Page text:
The first major thing we talked about was what it means to be the Black wailing mother. How to handle that responsibly. We’re in a struggle to define our identity. And it’s a long-term struggle. It’s not done in a single endeavor, in one film. There’s a slowness and a care to who Chinonye is. A lot of times there is an aggression to filmmaking. She doesn’t move like that. That’s the beauty of Black women. We are full of equity. We are constantly surveying the landscape for everyone. She asks questions. She asks, “Is this O.K.?”

So, as an actor, you are not merely a limb, an extension of her ideas.

I’ve talked to Black women and Black mothers all my life, particularly in the last ten years in all this work that I’ve done. It’s the thing about doing work as a part of the community. You look crazy doing work that you don’t know. It would be too easy to give you an A-plus-B-equals-C on how I do it. That’s the value of the unknown.

There is acting as acting and acting as being. I’ve read that you did the “Till” audition with your son.

He just helped me with the first audition, where Mamie is tying his tie and telling him to be small when he gets down South. He helps me all the time unless he’s off being a sweet baby with his homies.

Is he interested in acting and performance?

He did “The Devil to Pay” with me. He’s interested. He’s done all kinds of performances. He’s thirteen, navigating the world through exploration. He is trying all kinds of new stuff. If he decides to come back, he comes back. If he doesn’t, he doesn’t. He’s an autonomous human being.

Do you watch your performances post facto while on set?

No dailies. I do watch the film when it’s finished. That’s a responsibility, to see the totality of what you’ve been crafting. It’s like sculpting something bit by bit and then walking away. [Laughs.] I need to see. The day to day is much more internal.

I haven’t been able to see you in your ephemeral works, your live performances, which incorporate the space that they are staged in, the presence of the audience. How do you figure the two modes of performance differ, like when you’re on set and the audience is implied?

I don’t think there’s an implied audience. I really value and love crew. I don’t underplay their role, their energy. They have a twofold existence. They are the audience on set. There’s choreography that has to happen with crew, particularly with the camera department, with grips and electrics. You’ve got to put your hand here and they’ve gotta move before you do. It’s not just an actor doing their thing. No matter how egoistic they are. They’re both intimate. There’s no real difference besides volume.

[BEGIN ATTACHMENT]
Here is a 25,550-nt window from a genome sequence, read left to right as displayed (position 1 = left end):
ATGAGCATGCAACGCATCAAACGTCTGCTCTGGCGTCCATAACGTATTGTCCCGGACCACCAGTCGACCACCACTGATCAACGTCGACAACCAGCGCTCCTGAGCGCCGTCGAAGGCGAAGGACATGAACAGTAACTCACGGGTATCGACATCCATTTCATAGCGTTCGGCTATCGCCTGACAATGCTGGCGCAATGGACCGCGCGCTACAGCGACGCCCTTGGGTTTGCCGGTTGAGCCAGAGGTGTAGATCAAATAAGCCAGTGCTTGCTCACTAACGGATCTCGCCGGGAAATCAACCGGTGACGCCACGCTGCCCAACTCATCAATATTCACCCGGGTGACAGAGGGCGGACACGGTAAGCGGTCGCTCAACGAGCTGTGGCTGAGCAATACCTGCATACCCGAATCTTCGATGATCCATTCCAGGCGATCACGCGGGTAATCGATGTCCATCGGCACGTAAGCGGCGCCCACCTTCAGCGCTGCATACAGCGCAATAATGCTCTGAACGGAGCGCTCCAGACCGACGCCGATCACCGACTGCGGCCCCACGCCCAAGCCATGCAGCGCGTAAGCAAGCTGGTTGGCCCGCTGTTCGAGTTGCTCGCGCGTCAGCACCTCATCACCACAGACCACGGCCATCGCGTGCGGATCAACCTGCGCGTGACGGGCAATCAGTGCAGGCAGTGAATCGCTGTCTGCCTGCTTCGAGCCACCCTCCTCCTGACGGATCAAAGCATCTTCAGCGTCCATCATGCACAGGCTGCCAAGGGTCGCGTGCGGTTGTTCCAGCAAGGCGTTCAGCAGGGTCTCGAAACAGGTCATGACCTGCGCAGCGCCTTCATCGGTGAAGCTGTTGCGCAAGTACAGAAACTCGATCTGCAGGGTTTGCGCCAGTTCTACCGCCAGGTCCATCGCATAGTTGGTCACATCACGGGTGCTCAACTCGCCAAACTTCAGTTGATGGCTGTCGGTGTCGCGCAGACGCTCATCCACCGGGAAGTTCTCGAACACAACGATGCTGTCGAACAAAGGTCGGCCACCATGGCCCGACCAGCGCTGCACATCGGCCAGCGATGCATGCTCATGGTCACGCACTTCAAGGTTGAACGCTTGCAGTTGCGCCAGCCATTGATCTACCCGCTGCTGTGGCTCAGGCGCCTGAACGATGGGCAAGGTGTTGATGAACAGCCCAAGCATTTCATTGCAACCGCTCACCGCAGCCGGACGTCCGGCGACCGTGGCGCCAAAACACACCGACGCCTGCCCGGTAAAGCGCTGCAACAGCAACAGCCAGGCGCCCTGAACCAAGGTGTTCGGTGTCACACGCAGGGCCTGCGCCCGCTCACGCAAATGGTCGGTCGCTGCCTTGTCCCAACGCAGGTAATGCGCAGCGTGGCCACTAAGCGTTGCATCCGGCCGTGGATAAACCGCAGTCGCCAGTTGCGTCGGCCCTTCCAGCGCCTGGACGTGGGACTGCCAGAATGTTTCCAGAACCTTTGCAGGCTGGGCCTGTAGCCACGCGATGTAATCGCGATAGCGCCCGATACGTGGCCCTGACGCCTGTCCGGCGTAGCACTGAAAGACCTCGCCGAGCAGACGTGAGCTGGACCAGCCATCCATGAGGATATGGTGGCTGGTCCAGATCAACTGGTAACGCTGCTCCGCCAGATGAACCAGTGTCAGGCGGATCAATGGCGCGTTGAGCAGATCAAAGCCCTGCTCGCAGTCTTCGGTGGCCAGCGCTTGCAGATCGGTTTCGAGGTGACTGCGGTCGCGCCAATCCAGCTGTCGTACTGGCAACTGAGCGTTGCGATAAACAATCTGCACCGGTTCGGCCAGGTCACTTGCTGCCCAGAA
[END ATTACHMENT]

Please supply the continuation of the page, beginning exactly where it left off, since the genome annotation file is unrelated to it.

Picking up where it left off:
Tell me about working with Whoopi Goldberg, who both produced and stars in the film, as Mamie’s mother.

Whoopi’s an O.G. She’s maternal. I think she and my mother are the same age. Whoopi’s been deeply affirming. Like, “Whatever you’ve been doing, keep doing it, baby.” These people who I’ve loved in this way, who’ve shown me that I can be multitudes—you can’t tell me nothing about Black O.G. women. That’s who reared me here in Atlanta.

Chukwu expressed her disappointment that the Academy did not recognize the film, that it did not recognize your performance.

I have witnessed this history for a long time. [Laughs.] I’m forty years old. For the umpteen years of consciousness, I’ve seen the majority of white folks win or be recognized. I was prepared for any and everything. This idea that I’m superstitious? I’m not superstitious. I’m aware.

The history bears out your awareness.

I’m a Black woman in America. It doesn’t matter how hard I work. I know how hard I work is not valued under a certain institutional dynamic. It hurt me. It hurt me the way the family felt.

It’s triggering in a cyclical kind of way. And, yet, will this spur more people to be aware? Will this spur more people to witness? Will it spur more people to act? I don’t know. I hope so. That’s the win. I know misogynoir is rampant in every quality of our American life. It’s present in education. It’s present in the government. We’re witnessing the way Representative Ilhan Omar is being treated. We’re witnessing how Tyre Nichols is treated in a police system, by Black people. We’re witnessing how DeSantis treats education in Florida, trying to erase Black and queer lineages from the history. It’s everywhere.

And then, I wonder, at what point do we shirk completely investing in an institution like the Academy? Where we no longer accept the institution as the standard-bearer of cultural value? At the same time, its presence directs the flow of funding. It’s an impossible situation, a reactive situation.

My friend Lee Osorio, he’s a playwright. He has a play called “The Third Way.” I was just talking to him about this this morning. We tried to inhabit these structures and we can’t inhabit these structures. His play is about a queer couple trying to be married. They have a community that is needing love and support, too, amid their romantic dynamic. They eventually come to a point that lends itself to the title. I keep thinking about that for us. We have to radically rupture and shift the way we do things. ♦

Sourse: newyorker.com